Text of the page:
Wouldn’t it be nice to look at a hospital’s employment Web site and see biomed job after biomed job being advertised? Well, that’s what it’s like to be a nurse today. Although the supply of nurses has cycled over the years between too many and too few, right now, and for the foreseeable future, there is an incredibly large deficit. Hospitals are scrambling to fill their nursing positions, often offering large bonuses to attract the angels of mercy to their facilities.
Nursing generally requires a 2-year associate or 4-year baccalaureate degree. The 3-year degrees are pretty much gone. Several schools offer accelerated 1-year programs for people who already have a bachelor’s degree. It’s intense, but it’s a quick way to return to the workforce. Prerequisite coursework may include classes that you have already taken, such as anatomy, physiology (or sometimes general biology), chemistry, math, English, and psychology. Often, other courses, such as nutrition, are also required.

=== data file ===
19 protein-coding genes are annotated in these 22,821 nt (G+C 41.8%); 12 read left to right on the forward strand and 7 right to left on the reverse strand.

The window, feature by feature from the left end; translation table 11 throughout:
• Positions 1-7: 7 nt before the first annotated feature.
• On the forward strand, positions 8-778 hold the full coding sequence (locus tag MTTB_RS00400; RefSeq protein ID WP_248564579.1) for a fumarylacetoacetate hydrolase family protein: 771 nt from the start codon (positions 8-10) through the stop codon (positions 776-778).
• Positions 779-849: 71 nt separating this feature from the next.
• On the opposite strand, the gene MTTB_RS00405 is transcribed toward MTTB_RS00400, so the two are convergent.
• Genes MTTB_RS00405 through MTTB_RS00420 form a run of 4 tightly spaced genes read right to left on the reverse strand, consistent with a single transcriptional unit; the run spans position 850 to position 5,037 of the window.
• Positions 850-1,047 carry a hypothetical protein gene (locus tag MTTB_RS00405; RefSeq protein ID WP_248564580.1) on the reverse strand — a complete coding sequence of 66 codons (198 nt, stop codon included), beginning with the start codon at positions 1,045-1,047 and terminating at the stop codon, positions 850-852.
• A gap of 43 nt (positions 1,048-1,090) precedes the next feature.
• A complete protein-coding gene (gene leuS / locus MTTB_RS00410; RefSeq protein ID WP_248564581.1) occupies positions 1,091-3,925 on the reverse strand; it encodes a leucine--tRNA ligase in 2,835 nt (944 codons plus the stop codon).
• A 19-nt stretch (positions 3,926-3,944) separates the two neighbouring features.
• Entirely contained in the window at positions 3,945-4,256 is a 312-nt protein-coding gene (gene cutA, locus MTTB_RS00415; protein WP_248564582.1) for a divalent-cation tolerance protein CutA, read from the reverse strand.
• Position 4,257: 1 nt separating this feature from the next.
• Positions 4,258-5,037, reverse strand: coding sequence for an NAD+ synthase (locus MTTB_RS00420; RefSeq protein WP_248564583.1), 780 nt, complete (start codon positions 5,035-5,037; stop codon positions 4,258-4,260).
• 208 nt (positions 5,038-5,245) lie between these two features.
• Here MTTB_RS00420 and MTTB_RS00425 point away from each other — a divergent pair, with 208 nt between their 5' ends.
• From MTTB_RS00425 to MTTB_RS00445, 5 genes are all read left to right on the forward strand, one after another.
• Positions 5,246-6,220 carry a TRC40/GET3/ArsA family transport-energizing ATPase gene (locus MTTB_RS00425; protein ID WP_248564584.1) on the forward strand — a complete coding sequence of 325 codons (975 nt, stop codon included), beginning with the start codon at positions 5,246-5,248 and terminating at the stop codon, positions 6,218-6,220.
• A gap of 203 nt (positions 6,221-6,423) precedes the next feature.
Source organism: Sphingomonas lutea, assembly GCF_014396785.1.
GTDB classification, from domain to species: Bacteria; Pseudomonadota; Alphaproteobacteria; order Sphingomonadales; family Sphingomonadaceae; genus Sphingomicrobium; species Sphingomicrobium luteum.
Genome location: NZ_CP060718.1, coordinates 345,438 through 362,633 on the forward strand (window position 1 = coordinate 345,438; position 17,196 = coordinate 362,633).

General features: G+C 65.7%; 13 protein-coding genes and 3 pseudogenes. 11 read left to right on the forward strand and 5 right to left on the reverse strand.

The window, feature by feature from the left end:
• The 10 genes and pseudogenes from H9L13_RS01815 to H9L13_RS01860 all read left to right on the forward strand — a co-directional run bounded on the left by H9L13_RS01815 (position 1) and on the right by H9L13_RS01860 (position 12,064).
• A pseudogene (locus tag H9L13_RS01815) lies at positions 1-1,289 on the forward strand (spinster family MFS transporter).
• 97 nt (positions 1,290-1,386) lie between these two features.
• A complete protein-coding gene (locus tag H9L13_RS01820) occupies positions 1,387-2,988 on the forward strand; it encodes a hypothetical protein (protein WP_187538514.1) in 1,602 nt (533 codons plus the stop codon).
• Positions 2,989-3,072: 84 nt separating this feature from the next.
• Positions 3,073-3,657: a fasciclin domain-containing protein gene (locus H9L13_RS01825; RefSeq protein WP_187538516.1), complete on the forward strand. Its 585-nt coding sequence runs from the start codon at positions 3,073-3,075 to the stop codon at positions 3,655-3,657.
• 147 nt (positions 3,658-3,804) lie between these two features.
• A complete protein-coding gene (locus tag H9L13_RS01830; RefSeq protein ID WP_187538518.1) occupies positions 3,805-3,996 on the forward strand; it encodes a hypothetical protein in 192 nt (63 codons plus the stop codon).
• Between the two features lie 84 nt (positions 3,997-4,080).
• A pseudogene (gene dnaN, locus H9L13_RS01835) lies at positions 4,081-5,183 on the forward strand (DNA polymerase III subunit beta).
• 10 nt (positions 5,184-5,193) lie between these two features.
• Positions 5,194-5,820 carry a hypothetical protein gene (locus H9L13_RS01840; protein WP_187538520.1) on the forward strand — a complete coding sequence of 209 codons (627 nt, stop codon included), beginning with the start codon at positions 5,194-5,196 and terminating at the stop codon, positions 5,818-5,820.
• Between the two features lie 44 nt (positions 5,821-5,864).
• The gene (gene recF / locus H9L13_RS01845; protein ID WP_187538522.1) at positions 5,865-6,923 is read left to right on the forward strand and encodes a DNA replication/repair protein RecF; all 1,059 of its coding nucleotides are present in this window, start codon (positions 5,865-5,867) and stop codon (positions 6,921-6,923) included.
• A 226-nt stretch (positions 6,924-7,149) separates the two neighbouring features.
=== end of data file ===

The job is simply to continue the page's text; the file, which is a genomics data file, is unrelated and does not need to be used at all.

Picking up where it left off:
From a biomed perspective, the nurse can be thought of as having general knowledge about many different pieces of equipment. Intensive care unit nurses, dialysis nurses, and other nurses who choose to specialize in one area often have a great deal of expertise about the specific pieces of equipment they work with every day.
Respiratory care practitioners generally attain associate or baccalaureate degrees. From an equipment standpoint, they are often experts at using ventilators. The field is, to an extent, driven by software and microprocessor improvements (as many biomeds who have worked on ventilators can testify to). In other words, it tends to be very equipment oriented, and the practitioners are quite comfortable with some very sophisticated items. For biomeds who want a more in-depth knowledge of ventilators, this would probably be the field for them.